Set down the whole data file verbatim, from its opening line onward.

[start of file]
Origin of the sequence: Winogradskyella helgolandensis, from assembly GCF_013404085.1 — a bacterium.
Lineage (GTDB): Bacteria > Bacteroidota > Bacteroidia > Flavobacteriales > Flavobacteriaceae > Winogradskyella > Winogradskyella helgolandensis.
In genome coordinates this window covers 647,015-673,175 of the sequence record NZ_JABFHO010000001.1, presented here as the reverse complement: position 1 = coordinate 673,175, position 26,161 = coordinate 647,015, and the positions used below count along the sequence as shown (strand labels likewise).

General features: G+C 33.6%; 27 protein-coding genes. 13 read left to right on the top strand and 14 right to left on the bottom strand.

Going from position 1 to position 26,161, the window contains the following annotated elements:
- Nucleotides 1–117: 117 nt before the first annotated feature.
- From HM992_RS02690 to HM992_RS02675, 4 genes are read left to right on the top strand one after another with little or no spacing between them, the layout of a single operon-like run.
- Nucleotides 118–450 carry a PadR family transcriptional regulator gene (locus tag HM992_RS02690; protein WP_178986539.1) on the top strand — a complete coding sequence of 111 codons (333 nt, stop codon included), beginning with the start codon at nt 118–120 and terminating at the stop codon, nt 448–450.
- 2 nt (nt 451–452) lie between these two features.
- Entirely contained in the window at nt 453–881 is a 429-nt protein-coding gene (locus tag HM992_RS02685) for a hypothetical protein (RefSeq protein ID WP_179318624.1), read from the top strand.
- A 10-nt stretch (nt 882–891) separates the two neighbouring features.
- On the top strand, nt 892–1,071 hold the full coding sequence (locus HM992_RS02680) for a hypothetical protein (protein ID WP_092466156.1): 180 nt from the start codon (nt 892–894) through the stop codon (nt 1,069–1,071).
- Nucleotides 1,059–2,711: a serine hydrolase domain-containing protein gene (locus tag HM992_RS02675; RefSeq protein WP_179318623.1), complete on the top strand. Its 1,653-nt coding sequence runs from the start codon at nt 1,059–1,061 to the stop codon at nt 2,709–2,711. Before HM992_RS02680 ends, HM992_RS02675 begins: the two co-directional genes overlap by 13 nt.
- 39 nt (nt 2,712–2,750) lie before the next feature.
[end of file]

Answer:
Origin of the sequence: Winogradskyella helgolandensis, from assembly GCF_013404085.1 — a bacterium.
Lineage (GTDB): Bacteria > Bacteroidota > Bacteroidia > Flavobacteriales > Flavobacteriaceae > Winogradskyella > Winogradskyella helgolandensis.
In genome coordinates this window covers 647,015-673,175 of the sequence record NZ_JABFHO010000001.1, presented here as the reverse complement: position 1 = coordinate 673,175, position 26,161 = coordinate 647,015, and the positions used below count along the sequence as shown (strand labels likewise).

General features: G+C 33.6%; 27 protein-coding genes. 13 read left to right on the top strand and 14 right to left on the bottom strand.

Going from position 1 to position 26,161, the window contains the following annotated elements:
- Nucleotides 1–117: 117 nt before the first annotated feature.
- From HM992_RS02690 to HM992_RS02675, 4 genes are read left to right on the top strand one after another with little or no spacing between them, the layout of a single operon-like run.
- Nucleotides 118–450 carry a PadR family transcriptional regulator gene (locus tag HM992_RS02690; protein WP_178986539.1) on the top strand — a complete coding sequence of 111 codons (333 nt, stop codon included), beginning with the start codon at nt 118–120 and terminating at the stop codon, nt 448–450.
- 2 nt (nt 451–452) lie between these two features.
- Entirely contained in the window at nt 453–881 is a 429-nt protein-coding gene (locus tag HM992_RS02685) for a hypothetical protein (RefSeq protein ID WP_179318624.1), read from the top strand.
- A 10-nt stretch (nt 882–891) separates the two neighbouring features.
- On the top strand, nt 892–1,071 hold the full coding sequence (locus HM992_RS02680) for a hypothetical protein (protein ID WP_092466156.1): 180 nt from the start codon (nt 892–894) through the stop codon (nt 1,069–1,071).
- Nucleotides 1,059–2,711: a serine hydrolase domain-containing protein gene (locus tag HM992_RS02675; RefSeq protein WP_179318623.1), complete on the top strand. Its 1,653-nt coding sequence runs from the start codon at nt 1,059–1,061 to the stop codon at nt 2,709–2,711. Before HM992_RS02680 ends, HM992_RS02675 begins: the two co-directional genes overlap by 13 nt.
- 39 nt (nt 2,712–2,750) lie before the next feature.